Goal 4: Shifting weight on the feet to take steps
Often the hips are the most difficult joints for a person with physical disabilities to control. The head of the femur does not actually fit in a socket until weight-bearing has been well established. Muscles are responsible for holding the bones in alignment. If the muscles are weak or uncoordinated, the hips are difficult or impossible to control. For someone just learning to take reciprocal steps, part of the body weight can be supported through the shoulder girdle and arms by using the forearm prompts on the Pacer. This will allow the practice of natural hip sway while shifting weight from foot to foot.
The forearm prompts can be attached and configured in a variety of ways. In the early stages of learning, the user leans forward with the elbows close to the waist. The prompts can be rotated up and down as well as in and out. The arms and shoulders should be as comfortable and relaxed as possible while still helping to share some of the body weight. This, along with the proper attachment of the hip positioner, can make weight shifting much easier.
A common mistake is positioning the arms high and to the side of the body. I call this the “chicken wing” position and it does not usually provide enough trunk stability and body support to free up the hips for walking. To understand this phenomenon, take a rolling table or grocery cart and lean forward on it with elbows resting on top. Try moving your legs in a reciprocal pattern and see how easy and natural it feels.
Goal 5: Taking steps without scissoring the legs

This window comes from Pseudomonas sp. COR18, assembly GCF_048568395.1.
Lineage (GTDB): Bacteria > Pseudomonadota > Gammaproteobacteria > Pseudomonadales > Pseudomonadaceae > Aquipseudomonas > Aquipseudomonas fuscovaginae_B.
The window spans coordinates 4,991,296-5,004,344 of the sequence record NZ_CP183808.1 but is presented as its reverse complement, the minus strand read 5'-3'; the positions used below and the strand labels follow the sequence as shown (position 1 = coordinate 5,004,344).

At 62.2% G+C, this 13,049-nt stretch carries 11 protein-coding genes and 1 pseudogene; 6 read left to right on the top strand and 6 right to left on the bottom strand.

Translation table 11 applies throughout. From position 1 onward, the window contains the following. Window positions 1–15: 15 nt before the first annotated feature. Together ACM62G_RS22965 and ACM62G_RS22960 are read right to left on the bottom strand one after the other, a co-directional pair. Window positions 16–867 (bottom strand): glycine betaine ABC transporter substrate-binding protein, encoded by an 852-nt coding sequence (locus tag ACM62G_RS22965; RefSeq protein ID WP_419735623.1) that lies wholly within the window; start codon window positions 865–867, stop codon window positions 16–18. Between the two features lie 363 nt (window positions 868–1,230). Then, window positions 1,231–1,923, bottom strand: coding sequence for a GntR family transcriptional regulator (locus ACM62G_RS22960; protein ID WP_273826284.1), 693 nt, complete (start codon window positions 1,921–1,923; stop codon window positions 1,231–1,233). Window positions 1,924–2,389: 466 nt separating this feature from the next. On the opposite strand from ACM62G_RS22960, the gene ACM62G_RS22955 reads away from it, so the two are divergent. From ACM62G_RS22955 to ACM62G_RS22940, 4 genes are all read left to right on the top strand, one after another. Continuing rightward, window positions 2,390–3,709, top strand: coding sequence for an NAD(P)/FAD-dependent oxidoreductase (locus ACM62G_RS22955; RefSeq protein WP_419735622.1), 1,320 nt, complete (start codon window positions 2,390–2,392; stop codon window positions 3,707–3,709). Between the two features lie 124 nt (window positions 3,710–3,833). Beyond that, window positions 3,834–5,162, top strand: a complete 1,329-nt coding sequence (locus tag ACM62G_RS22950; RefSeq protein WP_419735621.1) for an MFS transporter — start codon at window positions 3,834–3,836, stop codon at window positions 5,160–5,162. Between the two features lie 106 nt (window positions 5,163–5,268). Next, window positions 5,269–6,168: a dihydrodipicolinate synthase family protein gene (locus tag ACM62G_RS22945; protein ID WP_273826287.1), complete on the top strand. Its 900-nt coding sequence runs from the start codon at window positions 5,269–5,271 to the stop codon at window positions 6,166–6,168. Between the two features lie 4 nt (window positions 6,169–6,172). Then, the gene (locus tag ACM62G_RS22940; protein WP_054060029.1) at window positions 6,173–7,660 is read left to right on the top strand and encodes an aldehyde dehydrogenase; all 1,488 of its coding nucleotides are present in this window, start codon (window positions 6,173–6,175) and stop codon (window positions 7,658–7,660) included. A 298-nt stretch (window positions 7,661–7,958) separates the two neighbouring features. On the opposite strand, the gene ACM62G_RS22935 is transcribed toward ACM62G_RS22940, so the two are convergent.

When scissoring is a problem, it is common for the feet to get locked together or trip over each other while trying to step forward. Many children find this terribly discouraging and they stop trying to walk. Scissoring can be corrected or improved with practice but thousands of repetitions are usually required. The Pacer can be equipped with thigh prompts to help with this training. When properly attached, the prompts can align the legs from the hips to prevent scissoring. With each step, the user puts pressure on the legs from the foot to the pelvic girdle helping mold the joints into an aligned position.
Several mistakes can prevent the thigh prompt from doing its job guiding the legs while the user is walking. The most common one is positioning the thigh prompts too high on the legs. The cuff should be right above the knees. The thigh prompts attach to the top bar of the frame. The gait trainer frame can be raised or lowered to adjust the height of the prompts. Fine adjustment can be made using the slide bars on the thigh prompts themselves. Another common mistake is leaving the cuffs loose above the knees. Tightening these straps will help keep the legs from rotating internally. When the toes turn in, the feet can trip over each other.
The third mistake is using the ankle prompts alone to correct severe scissoring. The ankle prompts will help separate the legs but they can encourage internal rotation of the legs by allowing the knees to “knock” together. For scissoring, they work best when combined with the thigh prompts. The ankle prompts are used to limit the gait of the legs; they keep the feet from stepping too far forward or dragging too far behind. Simply adjust the sliding clips on the rods of the ankle prompts to adjust gait length in this way.